COMPTROLLER STRINGER AUDIT: INCONSISTENT, INCOMPLETE AND SHODDY INVESTIGATIONS AT ADMINISTRATION FOR CHILDREN’S SERVICES PUT ABUSED CHILDREN AT RISK
Even after 30 deaths under ACS’s watch in the last decade, this agency still can’t do its job; “ACS continues to put children in harm’s way,” Stringer said.
Required managerial reviews for two-thirds of the most urgent abuse cases were late or incomplete, leaving children in potentially dangerous situations
Mandatory meetings to assess if children were in danger were late; in one instance, caseworkers didn’t meet with a child for over a month
New York City’s Administration for Children’s Services (ACS) is potentially putting thousands of children at risk by violating its own requirements on how to properly investigate allegations of abuse, according to a newaudit released today by New York City Comptroller Scott M. Stringer. Over the last decade, reports have identified 30 instances in which children died due to shoddy investigations and poor oversight at ACS. Despite these fatal consequences – and ACS’s pledges to enact immediate reforms – auditors still found multiple instances in which ACS regularly failed to conduct required check-ins with alleged victims of abuse or neglect on a regular basis, didn’t evaluate homes for signs of domestic violence, and ignored staff members’ concerns about being overburdened by high caseloads.
“The Administration for Children’s Services continues to put our City’s children in harm’s way,” Comptroller Stringer said. “After years of horror stories about children dying under their care and pledges by ACS to reform itself, our audit uncovered an unchanged agency, rife with mismanagement and bureaucratic inaction. No child should have to spend a single night in an unsafe home, and it’s government’s job to make sure that doesn’t happen. This agency must take responsibility for decades of inaction and make the desperately-needed changes to protect our City’s most vulnerable residents.”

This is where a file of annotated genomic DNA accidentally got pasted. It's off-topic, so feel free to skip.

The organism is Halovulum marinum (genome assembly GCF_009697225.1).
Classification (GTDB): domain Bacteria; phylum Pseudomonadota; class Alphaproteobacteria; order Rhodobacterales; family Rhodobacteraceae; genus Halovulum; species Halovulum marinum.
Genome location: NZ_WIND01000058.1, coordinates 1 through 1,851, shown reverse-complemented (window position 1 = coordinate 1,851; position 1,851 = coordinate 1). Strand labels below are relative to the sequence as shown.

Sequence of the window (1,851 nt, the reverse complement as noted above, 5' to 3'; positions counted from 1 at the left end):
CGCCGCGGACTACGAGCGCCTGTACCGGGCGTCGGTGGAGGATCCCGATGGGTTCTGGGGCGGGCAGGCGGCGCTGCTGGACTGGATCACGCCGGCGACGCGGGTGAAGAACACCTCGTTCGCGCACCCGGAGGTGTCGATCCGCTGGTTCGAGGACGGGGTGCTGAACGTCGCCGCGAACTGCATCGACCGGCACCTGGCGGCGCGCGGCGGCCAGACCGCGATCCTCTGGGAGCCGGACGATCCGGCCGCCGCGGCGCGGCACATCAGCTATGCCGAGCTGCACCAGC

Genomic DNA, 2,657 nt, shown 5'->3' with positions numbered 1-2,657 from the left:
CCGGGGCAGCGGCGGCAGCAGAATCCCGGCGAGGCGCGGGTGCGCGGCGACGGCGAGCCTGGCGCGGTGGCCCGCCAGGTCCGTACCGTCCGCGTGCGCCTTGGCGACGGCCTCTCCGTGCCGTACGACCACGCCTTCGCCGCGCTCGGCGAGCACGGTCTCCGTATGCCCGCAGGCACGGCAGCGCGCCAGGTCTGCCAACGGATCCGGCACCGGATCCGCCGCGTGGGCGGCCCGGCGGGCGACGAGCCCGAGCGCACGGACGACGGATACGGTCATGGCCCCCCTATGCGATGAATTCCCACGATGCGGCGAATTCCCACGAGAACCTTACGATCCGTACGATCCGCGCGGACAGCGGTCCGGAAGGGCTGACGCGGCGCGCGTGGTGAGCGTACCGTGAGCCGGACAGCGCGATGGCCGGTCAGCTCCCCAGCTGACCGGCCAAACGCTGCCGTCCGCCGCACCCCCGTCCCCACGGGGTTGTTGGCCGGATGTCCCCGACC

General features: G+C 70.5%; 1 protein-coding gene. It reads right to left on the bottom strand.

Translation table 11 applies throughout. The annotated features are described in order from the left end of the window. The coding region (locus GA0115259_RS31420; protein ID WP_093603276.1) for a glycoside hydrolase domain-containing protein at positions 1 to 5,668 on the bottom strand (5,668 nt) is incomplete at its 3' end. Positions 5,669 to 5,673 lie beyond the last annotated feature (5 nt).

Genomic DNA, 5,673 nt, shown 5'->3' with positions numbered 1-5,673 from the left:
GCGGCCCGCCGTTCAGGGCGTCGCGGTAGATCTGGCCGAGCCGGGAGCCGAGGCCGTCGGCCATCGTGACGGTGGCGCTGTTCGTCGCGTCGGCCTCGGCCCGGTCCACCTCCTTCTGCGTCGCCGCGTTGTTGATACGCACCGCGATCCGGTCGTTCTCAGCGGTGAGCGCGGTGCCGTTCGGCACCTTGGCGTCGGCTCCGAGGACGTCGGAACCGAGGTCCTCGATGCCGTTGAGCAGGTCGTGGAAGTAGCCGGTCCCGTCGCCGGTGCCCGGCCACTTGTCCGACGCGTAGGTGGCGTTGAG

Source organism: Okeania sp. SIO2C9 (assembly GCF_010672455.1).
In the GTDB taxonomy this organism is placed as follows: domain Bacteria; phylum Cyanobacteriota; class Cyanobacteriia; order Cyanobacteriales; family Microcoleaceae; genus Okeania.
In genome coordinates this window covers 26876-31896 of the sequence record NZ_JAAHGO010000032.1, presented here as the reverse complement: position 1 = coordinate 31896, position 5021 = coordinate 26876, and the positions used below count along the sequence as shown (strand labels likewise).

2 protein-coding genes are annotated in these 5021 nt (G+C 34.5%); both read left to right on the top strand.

ACS investigates an average of 60,000 reports of child abuse and neglect each year through its Division of Child Protection. Each case is handled by a team consisting of a Child Protective Manager, a supervisor and a caseworker. Upon receiving a complaint, the team is expected to determine the safety risk level of every child in a household.
The Comptroller’s audit probed ACS’s protocols for handling of child abuse and neglect allegations from July 1, 2013 through May 31, 2015 and examined a sample of 25 cases. Auditors focused on whether the agency had adequate controls over its processes to investigate allegations of child abuse, which included whether supervisors enforced its policies and procedures.
Today’s findings reflect an agency that continues to resist persistent calls for change despite several reports over the past decade that found significant issues that endangered the lives of children. Investigations by ACS, the Department of Investigation, and a Brooklyn District Attorney Grand Jury identified at least thirty children in ACS custody that died between October 2005 and October 2013 due to inadequate investigations and shoddy casework.
Major findings of Comptroller Stringer’s audit include:
After allegations of abuse, investigations were incomplete, shoddy, and left kids at risk
ACS did not properly oversee investigations of alleged child abuse, as required by the agency’s own policies. During the course of an investigation, ACS staff must meet with children every other week to make sure that they are safe.
Out of 25 abuse cases reviewed, auditors found that these required regular meetings occurred in just one case. In the most egregious instance, no contact was made with a child for 31 days.
In one example an allegedly-intoxicated father of a 15-year-old child grabbed her by the hair and slapped her across the face, then threw the child’s mother to the floor, slapping and choking her – seriously injuring both the daughter and mother. However, instead of meeting with the 15-year-old child every other week to ensure her safety, nearly a month passed between visits from the child’s caseworker, leaving the child in prolonged periods of danger.